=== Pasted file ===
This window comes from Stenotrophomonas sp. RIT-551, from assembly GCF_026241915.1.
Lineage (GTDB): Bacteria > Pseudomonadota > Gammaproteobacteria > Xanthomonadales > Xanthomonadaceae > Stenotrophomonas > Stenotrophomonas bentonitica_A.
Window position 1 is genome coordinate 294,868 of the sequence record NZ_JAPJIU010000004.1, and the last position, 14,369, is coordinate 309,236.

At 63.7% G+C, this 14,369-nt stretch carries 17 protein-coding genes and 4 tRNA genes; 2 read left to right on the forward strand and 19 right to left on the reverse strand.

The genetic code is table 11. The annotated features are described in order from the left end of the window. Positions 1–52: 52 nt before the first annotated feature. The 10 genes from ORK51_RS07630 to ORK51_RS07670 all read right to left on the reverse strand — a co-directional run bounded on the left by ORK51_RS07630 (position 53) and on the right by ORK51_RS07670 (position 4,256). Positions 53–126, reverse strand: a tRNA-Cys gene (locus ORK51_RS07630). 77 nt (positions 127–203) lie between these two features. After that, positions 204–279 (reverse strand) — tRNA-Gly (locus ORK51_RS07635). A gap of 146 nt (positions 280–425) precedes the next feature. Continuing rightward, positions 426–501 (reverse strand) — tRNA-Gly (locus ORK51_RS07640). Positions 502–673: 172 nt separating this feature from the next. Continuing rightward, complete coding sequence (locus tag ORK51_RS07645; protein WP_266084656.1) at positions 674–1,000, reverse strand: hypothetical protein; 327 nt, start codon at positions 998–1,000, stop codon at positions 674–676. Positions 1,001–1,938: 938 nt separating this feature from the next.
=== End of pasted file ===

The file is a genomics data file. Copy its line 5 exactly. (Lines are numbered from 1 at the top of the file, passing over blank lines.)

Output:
The genetic code is table 11. The annotated features are described in order from the left end of the window. Positions 1–52: 52 nt before the first annotated feature. The 10 genes from ORK51_RS07630 to ORK51_RS07670 all read right to left on the reverse strand — a co-directional run bounded on the left by ORK51_RS07630 (position 53) and on the right by ORK51_RS07670 (position 4,256). Positions 53–126, reverse strand: a tRNA-Cys gene (locus ORK51_RS07630). 77 nt (positions 127–203) lie between these two features. After that, positions 204–279 (reverse strand) — tRNA-Gly (locus ORK51_RS07635). A gap of 146 nt (positions 280–425) precedes the next feature. Continuing rightward, positions 426–501 (reverse strand) — tRNA-Gly (locus ORK51_RS07640). Positions 502–673: 172 nt separating this feature from the next. Continuing rightward, complete coding sequence (locus tag ORK51_RS07645; protein WP_266084656.1) at positions 674–1,000, reverse strand: hypothetical protein; 327 nt, start codon at positions 998–1,000, stop codon at positions 674–676. Positions 1,001–1,938: 938 nt separating this feature from the next.